Student money: Ending the cycle of poverty

Posted on June 10, 2011 in Education Delivery System

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Jun 8, 2011. Last Updated: Jun 9, 2011.    Kirsty Allen

The decision to go to school can be seen as one of the greatest gambles, given the restructuring of the grant/student loan formula that can occur at any time and the rising cost of tuition. How can students make an informed decision about the cost/benefit analysis of obtaining a degree when they cannot accurately predict the overall costs?

What sense does it make to quit half way through your degree program when you realize the total cost of your education have risen by $25,000?

Is it sensible to leave with $20, 000 in debt and no degree, or to slog on and amass the additional $45,000 over the final 2 years.  Working on the side is often not possible for single parents raising families while attending school, and, unlike single students, those with dependents are forced to borrow higher amounts to cover additional shelter and childcare costs, not to mention all the extras that raising children requires.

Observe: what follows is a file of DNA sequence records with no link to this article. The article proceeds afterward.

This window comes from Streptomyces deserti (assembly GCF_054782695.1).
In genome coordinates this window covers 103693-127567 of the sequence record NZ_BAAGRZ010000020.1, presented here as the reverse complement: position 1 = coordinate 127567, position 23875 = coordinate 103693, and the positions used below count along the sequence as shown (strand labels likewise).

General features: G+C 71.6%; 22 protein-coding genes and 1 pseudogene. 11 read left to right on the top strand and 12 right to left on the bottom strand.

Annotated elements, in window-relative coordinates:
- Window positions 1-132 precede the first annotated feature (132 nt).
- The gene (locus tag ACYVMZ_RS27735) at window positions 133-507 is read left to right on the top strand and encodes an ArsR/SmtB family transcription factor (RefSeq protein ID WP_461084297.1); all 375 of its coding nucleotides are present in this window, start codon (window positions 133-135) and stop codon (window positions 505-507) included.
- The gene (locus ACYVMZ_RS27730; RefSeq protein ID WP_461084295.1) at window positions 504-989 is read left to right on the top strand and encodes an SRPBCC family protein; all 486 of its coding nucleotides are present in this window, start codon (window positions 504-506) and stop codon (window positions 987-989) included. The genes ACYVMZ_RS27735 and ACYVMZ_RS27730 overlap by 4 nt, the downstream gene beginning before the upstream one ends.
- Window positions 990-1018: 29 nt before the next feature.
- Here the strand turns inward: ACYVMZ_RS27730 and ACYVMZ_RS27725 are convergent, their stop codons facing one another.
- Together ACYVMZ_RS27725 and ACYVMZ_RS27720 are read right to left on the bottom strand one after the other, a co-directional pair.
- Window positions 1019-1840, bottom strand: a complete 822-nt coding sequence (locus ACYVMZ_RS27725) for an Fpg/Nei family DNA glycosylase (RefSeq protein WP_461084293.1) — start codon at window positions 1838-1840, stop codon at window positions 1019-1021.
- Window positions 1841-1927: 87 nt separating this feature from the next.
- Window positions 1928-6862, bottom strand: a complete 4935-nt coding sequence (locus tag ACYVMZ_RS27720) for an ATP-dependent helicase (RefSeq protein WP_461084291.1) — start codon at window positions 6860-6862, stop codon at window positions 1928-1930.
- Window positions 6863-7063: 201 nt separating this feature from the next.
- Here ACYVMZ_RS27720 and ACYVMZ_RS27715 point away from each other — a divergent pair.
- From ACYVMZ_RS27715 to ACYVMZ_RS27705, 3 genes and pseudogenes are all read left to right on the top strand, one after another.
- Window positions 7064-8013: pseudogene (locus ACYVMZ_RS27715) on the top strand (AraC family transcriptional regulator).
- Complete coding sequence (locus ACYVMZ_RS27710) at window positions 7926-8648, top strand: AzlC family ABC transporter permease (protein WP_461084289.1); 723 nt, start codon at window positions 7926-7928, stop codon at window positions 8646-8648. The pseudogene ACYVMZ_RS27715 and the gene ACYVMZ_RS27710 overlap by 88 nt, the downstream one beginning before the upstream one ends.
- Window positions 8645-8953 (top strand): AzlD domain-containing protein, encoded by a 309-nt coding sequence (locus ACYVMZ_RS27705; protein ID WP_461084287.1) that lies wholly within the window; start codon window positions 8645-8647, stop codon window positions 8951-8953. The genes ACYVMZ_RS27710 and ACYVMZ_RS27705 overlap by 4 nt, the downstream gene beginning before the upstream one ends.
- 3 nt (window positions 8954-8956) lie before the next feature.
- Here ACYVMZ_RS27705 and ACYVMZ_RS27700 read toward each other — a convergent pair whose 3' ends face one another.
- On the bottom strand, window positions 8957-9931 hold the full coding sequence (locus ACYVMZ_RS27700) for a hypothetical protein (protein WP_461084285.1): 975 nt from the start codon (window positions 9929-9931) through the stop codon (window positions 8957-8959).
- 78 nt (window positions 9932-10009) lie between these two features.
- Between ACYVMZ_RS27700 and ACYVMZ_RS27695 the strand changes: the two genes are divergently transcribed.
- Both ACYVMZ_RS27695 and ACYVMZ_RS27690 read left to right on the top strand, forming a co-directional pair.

Not going to school  means low-waged insecure employment, but no debt.

As a single mother who entered university to try to break the cycle of poverty, I now find myself in a $48,800/year job (for which having a degree was mandatory) and carrying monthly Canada Student loan costs of $544/month and BC Student Loan costs of $200/month.

Every 6 months I have to apply for repayment assistance, as these expenses are clearly beyond my means to make. If, however, in the hectic dance of day to day life as a single parent you forget your 6 months are up,  Canada Student Loans does not send a reminder…they simply take the funds from your account. BC Student Loans, on the other hand does send out a reminder, which is decent.

My son will be entering university in 6 years, at which time, I expect to still be carrying my own debt, and will be unable to provide full support for his educational costs, and so the cycle of poverty continues as he will be forced to amass debt as well.

Kirsty Allen, Vancouver BC

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